I knew a guy who was in IT in Dallas. I interviewed him for background information about a website that featured high-end designer menswear and shoes.
The thing is, I interviewed him about his buying habits, not about the website architecture.
Why do that? You’re wondering. An IT guy doesn’t have to dress in suits and ties.
Well, you’re right. He didn’t dress in suits and ties. Like the rest of the guys in the office, he wore trousers, khakis mostly, and shirts — some golf shirts, sometimes a button-down — but, unlike the other guys in the office, he had a thing about looking good. And for John, looking good started with his shoes.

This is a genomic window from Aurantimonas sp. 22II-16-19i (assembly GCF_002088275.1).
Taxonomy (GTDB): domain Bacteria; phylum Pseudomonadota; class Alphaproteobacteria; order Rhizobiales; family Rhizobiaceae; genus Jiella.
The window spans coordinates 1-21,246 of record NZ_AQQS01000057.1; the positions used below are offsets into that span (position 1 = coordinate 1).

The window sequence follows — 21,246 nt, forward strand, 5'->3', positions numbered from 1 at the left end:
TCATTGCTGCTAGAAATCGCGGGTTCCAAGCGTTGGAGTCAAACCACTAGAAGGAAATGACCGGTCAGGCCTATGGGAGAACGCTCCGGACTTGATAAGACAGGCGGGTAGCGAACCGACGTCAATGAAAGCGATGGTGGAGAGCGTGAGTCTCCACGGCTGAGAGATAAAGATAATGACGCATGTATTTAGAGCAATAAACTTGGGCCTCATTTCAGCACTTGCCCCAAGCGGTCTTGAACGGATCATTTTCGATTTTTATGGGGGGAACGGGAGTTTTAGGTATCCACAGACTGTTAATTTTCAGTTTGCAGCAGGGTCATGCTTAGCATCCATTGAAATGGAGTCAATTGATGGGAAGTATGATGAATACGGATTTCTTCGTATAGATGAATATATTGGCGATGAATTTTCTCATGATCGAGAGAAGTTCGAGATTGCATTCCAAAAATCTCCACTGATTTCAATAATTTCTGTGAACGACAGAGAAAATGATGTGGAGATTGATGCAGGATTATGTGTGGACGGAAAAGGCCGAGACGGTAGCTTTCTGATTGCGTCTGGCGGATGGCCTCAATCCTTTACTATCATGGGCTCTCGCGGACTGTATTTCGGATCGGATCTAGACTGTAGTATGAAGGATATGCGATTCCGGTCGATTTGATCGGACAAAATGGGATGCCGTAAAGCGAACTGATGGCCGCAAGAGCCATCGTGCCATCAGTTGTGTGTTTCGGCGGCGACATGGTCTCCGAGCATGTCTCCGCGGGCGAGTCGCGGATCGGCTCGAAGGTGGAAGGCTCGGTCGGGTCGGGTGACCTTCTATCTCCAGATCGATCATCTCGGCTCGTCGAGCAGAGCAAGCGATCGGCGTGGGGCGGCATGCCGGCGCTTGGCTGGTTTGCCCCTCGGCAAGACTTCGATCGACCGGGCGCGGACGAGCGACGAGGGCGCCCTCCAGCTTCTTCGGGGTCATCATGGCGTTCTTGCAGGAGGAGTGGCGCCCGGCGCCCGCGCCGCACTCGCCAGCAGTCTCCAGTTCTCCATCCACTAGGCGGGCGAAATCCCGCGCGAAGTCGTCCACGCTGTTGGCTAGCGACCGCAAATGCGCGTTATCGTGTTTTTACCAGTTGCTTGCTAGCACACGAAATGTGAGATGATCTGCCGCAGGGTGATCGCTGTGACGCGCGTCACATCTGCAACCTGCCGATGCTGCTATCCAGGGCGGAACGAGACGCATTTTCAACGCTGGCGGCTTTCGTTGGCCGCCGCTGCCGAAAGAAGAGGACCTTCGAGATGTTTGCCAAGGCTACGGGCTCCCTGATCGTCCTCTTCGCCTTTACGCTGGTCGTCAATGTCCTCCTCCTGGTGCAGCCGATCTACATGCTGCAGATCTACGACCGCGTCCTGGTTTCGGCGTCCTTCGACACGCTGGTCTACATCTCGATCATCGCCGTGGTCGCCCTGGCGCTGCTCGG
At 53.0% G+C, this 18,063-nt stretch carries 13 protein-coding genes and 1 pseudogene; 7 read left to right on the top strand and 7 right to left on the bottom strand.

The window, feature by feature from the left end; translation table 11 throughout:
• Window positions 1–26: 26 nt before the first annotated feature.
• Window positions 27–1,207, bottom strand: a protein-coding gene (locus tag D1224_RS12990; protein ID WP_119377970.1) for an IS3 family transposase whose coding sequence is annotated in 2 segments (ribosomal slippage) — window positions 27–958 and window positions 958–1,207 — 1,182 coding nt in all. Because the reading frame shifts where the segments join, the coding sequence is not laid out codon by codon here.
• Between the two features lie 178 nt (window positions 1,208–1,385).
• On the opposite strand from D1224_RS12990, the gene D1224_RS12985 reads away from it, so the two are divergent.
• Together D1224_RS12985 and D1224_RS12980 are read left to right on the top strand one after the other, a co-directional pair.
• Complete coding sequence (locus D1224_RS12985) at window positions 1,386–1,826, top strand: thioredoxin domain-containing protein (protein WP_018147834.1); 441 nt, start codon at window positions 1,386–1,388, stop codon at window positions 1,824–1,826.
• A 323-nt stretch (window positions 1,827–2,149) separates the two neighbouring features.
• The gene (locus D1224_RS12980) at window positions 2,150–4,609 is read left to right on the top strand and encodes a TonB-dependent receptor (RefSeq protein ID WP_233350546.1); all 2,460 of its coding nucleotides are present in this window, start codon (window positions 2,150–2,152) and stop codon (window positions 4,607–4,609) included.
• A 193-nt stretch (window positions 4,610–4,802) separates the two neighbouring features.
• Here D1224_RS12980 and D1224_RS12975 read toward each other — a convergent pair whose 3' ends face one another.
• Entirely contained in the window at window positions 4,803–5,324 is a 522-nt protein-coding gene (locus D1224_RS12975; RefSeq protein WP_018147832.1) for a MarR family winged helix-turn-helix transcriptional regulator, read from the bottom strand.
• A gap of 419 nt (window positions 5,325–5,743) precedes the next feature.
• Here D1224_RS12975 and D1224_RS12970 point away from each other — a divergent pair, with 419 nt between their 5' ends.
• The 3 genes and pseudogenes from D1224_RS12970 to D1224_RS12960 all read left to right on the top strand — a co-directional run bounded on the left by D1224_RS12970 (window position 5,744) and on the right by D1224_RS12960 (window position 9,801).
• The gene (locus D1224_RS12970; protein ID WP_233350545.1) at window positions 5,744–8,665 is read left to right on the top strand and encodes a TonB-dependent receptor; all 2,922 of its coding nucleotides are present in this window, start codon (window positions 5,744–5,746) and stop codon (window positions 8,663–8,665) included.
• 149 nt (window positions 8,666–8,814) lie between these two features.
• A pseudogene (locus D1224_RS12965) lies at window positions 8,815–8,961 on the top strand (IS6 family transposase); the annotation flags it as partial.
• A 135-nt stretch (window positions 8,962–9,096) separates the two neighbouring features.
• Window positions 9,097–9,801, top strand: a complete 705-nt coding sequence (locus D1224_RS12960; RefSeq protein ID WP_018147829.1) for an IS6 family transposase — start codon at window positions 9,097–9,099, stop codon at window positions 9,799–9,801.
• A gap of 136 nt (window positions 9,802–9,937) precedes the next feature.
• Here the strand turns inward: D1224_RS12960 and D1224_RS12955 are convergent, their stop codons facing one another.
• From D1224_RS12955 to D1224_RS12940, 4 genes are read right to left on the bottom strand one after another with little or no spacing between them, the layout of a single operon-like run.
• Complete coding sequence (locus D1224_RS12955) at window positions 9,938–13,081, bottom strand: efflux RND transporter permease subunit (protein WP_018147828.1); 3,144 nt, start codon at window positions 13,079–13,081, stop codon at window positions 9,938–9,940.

John, like all of us, also liked to be comfortable. He leaned toward pleated trousers since he sat at his computer most of the day. His khakis were ready-t0-wear, but his flannels and worsteds were all custom made. So were his nicer shirts. Because, as he told me, a casual dress code didn’t mean that he had to look like a “techie”. When he dressed for work, he dressed the way he had begun his career, he started at the bottom and worked his way up. He was head of the department when I interviewed him.
(P.S. Have you looked at the state of your shoes lately? We sell both casual and dress shoes by Allen Edmonds)